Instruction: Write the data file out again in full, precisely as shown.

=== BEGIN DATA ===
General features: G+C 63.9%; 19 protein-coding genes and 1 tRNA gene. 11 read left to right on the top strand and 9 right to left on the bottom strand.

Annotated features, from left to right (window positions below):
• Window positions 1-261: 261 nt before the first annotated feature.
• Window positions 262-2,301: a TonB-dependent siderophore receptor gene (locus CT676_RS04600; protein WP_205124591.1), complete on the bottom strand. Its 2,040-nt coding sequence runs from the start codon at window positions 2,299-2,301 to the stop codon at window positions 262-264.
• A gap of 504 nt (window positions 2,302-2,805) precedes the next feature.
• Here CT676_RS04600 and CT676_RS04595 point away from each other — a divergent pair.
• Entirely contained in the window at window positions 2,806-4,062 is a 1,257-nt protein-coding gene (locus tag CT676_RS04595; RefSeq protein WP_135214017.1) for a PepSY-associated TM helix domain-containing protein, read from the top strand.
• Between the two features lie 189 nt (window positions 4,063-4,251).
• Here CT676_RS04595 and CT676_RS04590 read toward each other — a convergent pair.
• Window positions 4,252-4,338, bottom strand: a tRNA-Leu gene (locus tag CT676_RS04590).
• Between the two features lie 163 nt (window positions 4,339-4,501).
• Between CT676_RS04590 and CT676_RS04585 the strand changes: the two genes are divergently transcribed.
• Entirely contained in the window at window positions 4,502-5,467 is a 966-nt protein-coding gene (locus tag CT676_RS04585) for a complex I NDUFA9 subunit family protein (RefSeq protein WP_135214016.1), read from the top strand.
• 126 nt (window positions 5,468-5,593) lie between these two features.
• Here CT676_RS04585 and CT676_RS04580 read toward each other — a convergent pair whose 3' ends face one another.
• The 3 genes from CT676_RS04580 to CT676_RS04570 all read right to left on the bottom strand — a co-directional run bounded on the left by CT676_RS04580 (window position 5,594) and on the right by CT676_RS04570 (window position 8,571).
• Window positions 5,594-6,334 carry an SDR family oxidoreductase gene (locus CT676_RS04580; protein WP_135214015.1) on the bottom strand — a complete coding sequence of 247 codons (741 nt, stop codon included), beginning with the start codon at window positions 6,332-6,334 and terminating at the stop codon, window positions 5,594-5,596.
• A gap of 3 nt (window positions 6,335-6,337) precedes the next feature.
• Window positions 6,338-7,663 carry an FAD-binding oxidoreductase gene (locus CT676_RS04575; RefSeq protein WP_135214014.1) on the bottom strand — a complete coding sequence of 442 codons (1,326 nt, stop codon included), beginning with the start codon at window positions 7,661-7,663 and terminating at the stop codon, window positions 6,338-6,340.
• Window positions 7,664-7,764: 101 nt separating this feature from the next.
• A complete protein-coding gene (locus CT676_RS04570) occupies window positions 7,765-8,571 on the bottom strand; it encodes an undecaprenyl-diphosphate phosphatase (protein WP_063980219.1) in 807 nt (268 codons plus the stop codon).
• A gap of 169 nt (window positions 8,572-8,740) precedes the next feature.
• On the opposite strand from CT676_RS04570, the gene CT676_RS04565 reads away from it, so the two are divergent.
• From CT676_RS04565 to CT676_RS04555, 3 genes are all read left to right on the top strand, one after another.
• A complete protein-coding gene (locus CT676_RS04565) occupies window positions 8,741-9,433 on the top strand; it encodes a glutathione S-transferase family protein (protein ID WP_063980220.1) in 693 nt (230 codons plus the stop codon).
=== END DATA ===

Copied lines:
General features: G+C 63.9%; 19 protein-coding genes and 1 tRNA gene. 11 read left to right on the top strand and 9 right to left on the bottom strand.

Annotated features, from left to right (window positions below):
• Window positions 1-261: 261 nt before the first annotated feature.
• Window positions 262-2,301: a TonB-dependent siderophore receptor gene (locus CT676_RS04600; protein WP_205124591.1), complete on the bottom strand. Its 2,040-nt coding sequence runs from the start codon at window positions 2,299-2,301 to the stop codon at window positions 262-264.
• A gap of 504 nt (window positions 2,302-2,805) precedes the next feature.
• Here CT676_RS04600 and CT676_RS04595 point away from each other — a divergent pair.
• Entirely contained in the window at window positions 2,806-4,062 is a 1,257-nt protein-coding gene (locus tag CT676_RS04595; RefSeq protein WP_135214017.1) for a PepSY-associated TM helix domain-containing protein, read from the top strand.
• Between the two features lie 189 nt (window positions 4,063-4,251).
• Here CT676_RS04595 and CT676_RS04590 read toward each other — a convergent pair.
• Window positions 4,252-4,338, bottom strand: a tRNA-Leu gene (locus tag CT676_RS04590).
• Between the two features lie 163 nt (window positions 4,339-4,501).
• Between CT676_RS04590 and CT676_RS04585 the strand changes: the two genes are divergently transcribed.
• Entirely contained in the window at window positions 4,502-5,467 is a 966-nt protein-coding gene (locus tag CT676_RS04585) for a complex I NDUFA9 subunit family protein (RefSeq protein WP_135214016.1), read from the top strand.
• 126 nt (window positions 5,468-5,593) lie between these two features.
• Here CT676_RS04585 and CT676_RS04580 read toward each other — a convergent pair whose 3' ends face one another.
• The 3 genes from CT676_RS04580 to CT676_RS04570 all read right to left on the bottom strand — a co-directional run bounded on the left by CT676_RS04580 (window position 5,594) and on the right by CT676_RS04570 (window position 8,571).
• Window positions 5,594-6,334 carry an SDR family oxidoreductase gene (locus CT676_RS04580; protein WP_135214015.1) on the bottom strand — a complete coding sequence of 247 codons (741 nt, stop codon included), beginning with the start codon at window positions 6,332-6,334 and terminating at the stop codon, window positions 5,594-5,596.
• A gap of 3 nt (window positions 6,335-6,337) precedes the next feature.
• Window positions 6,338-7,663 carry an FAD-binding oxidoreductase gene (locus CT676_RS04575; RefSeq protein WP_135214014.1) on the bottom strand — a complete coding sequence of 442 codons (1,326 nt, stop codon included), beginning with the start codon at window positions 7,661-7,663 and terminating at the stop codon, window positions 6,338-6,340.
• Window positions 7,664-7,764: 101 nt separating this feature from the next.
• A complete protein-coding gene (locus CT676_RS04570) occupies window positions 7,765-8,571 on the bottom strand; it encodes an undecaprenyl-diphosphate phosphatase (protein WP_063980219.1) in 807 nt (268 codons plus the stop codon).
• A gap of 169 nt (window positions 8,572-8,740) precedes the next feature.
• On the opposite strand from CT676_RS04570, the gene CT676_RS04565 reads away from it, so the two are divergent.
• From CT676_RS04565 to CT676_RS04555, 3 genes are all read left to right on the top strand, one after another.
• A complete protein-coding gene (locus CT676_RS04565) occupies window positions 8,741-9,433 on the top strand; it encodes a glutathione S-transferase family protein (protein ID WP_063980220.1) in 693 nt (230 codons plus the stop codon).